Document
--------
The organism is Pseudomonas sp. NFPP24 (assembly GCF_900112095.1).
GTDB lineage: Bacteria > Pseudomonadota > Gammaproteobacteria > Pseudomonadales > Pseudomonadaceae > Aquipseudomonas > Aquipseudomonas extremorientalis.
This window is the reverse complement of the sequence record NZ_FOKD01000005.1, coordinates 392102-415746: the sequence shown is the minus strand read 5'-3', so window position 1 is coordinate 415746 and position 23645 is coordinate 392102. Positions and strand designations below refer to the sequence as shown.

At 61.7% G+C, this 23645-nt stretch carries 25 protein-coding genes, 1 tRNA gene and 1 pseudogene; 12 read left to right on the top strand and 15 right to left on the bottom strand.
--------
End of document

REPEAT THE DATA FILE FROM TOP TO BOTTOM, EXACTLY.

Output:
The organism is Pseudomonas sp. NFPP24 (assembly GCF_900112095.1).
GTDB lineage: Bacteria > Pseudomonadota > Gammaproteobacteria > Pseudomonadales > Pseudomonadaceae > Aquipseudomonas > Aquipseudomonas extremorientalis.
This window is the reverse complement of the sequence record NZ_FOKD01000005.1, coordinates 392102-415746: the sequence shown is the minus strand read 5'-3', so window position 1 is coordinate 415746 and position 23645 is coordinate 392102. Positions and strand designations below refer to the sequence as shown.

At 61.7% G+C, this 23645-nt stretch carries 25 protein-coding genes, 1 tRNA gene and 1 pseudogene; 12 read left to right on the top strand and 15 right to left on the bottom strand.